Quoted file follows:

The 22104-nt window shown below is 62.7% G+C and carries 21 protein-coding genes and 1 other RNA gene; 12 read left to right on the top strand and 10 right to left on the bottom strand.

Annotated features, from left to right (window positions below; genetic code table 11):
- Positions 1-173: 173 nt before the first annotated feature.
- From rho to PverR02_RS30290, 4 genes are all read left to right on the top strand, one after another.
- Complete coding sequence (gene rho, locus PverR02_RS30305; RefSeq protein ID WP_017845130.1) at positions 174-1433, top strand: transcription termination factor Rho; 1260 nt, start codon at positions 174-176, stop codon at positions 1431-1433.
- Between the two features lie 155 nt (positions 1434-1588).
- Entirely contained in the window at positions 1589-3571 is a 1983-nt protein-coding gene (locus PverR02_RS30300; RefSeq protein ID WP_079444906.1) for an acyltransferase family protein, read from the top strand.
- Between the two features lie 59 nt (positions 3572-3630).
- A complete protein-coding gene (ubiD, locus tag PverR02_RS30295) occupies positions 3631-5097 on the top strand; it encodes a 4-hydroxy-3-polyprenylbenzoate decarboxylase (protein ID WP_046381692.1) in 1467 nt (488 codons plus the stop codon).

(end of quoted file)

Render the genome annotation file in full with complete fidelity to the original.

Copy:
The 22104-nt window shown below is 62.7% G+C and carries 21 protein-coding genes and 1 other RNA gene; 12 read left to right on the top strand and 10 right to left on the bottom strand.

Annotated features, from left to right (window positions below; genetic code table 11):
- Positions 1-173: 173 nt before the first annotated feature.
- From rho to PverR02_RS30290, 4 genes are all read left to right on the top strand, one after another.
- Complete coding sequence (gene rho, locus PverR02_RS30305; RefSeq protein ID WP_017845130.1) at positions 174-1433, top strand: transcription termination factor Rho; 1260 nt, start codon at positions 174-176, stop codon at positions 1431-1433.
- Between the two features lie 155 nt (positions 1434-1588).
- Entirely contained in the window at positions 1589-3571 is a 1983-nt protein-coding gene (locus PverR02_RS30300; RefSeq protein ID WP_079444906.1) for an acyltransferase family protein, read from the top strand.
- Between the two features lie 59 nt (positions 3572-3630).
- A complete protein-coding gene (ubiD, locus tag PverR02_RS30295) occupies positions 3631-5097 on the top strand; it encodes a 4-hydroxy-3-polyprenylbenzoate decarboxylase (protein ID WP_046381692.1) in 1467 nt (488 codons plus the stop codon).